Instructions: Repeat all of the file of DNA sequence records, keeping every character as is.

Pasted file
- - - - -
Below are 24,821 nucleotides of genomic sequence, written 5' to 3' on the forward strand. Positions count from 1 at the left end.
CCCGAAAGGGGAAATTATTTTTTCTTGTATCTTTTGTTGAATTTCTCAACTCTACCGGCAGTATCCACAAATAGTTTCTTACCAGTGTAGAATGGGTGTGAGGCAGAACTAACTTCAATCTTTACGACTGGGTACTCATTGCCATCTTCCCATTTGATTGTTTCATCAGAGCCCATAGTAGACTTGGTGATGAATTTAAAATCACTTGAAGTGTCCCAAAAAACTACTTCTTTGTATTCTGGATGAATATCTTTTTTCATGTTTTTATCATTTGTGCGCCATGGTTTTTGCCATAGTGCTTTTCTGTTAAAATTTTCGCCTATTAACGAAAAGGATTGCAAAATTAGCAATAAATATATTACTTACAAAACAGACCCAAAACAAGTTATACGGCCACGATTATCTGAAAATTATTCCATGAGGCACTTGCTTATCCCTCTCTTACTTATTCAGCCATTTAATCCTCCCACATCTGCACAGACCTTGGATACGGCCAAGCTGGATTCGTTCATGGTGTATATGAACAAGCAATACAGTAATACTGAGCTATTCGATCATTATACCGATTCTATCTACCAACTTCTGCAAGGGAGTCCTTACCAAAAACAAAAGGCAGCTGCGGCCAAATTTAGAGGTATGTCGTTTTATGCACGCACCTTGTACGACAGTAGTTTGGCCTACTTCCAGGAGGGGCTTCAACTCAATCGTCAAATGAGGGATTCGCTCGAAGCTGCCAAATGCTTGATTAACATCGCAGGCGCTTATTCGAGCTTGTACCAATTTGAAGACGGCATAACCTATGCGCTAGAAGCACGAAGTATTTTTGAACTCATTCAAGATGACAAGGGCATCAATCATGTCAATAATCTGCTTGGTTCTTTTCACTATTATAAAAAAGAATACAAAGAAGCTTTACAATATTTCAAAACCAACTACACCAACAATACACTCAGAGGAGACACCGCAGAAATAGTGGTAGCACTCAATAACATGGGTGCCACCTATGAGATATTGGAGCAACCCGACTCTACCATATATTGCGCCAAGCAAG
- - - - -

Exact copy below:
Below are 24,821 nucleotides of genomic sequence, written 5' to 3' on the forward strand. Positions count from 1 at the left end.
CCCGAAAGGGGAAATTATTTTTTCTTGTATCTTTTGTTGAATTTCTCAACTCTACCGGCAGTATCCACAAATAGTTTCTTACCAGTGTAGAATGGGTGTGAGGCAGAACTAACTTCAATCTTTACGACTGGGTACTCATTGCCATCTTCCCATTTGATTGTTTCATCAGAGCCCATAGTAGACTTGGTGATGAATTTAAAATCACTTGAAGTGTCCCAAAAAACTACTTCTTTGTATTCTGGATGAATATCTTTTTTCATGTTTTTATCATTTGTGCGCCATGGTTTTTGCCATAGTGCTTTTCTGTTAAAATTTTCGCCTATTAACGAAAAGGATTGCAAAATTAGCAATAAATATATTACTTACAAAACAGACCCAAAACAAGTTATACGGCCACGATTATCTGAAAATTATTCCATGAGGCACTTGCTTATCCCTCTCTTACTTATTCAGCCATTTAATCCTCCCACATCTGCACAGACCTTGGATACGGCCAAGCTGGATTCGTTCATGGTGTATATGAACAAGCAATACAGTAATACTGAGCTATTCGATCATTATACCGATTCTATCTACCAACTTCTGCAAGGGAGTCCTTACCAAAAACAAAAGGCAGCTGCGGCCAAATTTAGAGGTATGTCGTTTTATGCACGCACCTTGTACGACAGTAGTTTGGCCTACTTCCAGGAGGGGCTTCAACTCAATCGTCAAATGAGGGATTCGCTCGAAGCTGCCAAATGCTTGATTAACATCGCAGGCGCTTATTCGAGCTTGTACCAATTTGAAGACGGCATAACCTATGCGCTAGAAGCACGAAGTATTTTTGAACTCATTCAAGATGACAAGGGCATCAATCATGTCAATAATCTGCTTGGTTCTTTTCACTATTATAAAAAAGAATACAAAGAAGCTTTACAATATTTCAAAACCAACTACACCAACAATACACTCAGAGGAGACACCGCAGAAATAGTGGTAGCACTCAATAACATGGGTGCCACCTATGAGATATTGGAGCAACCCGACTCTACCATATATTGCGCCAAGCAAG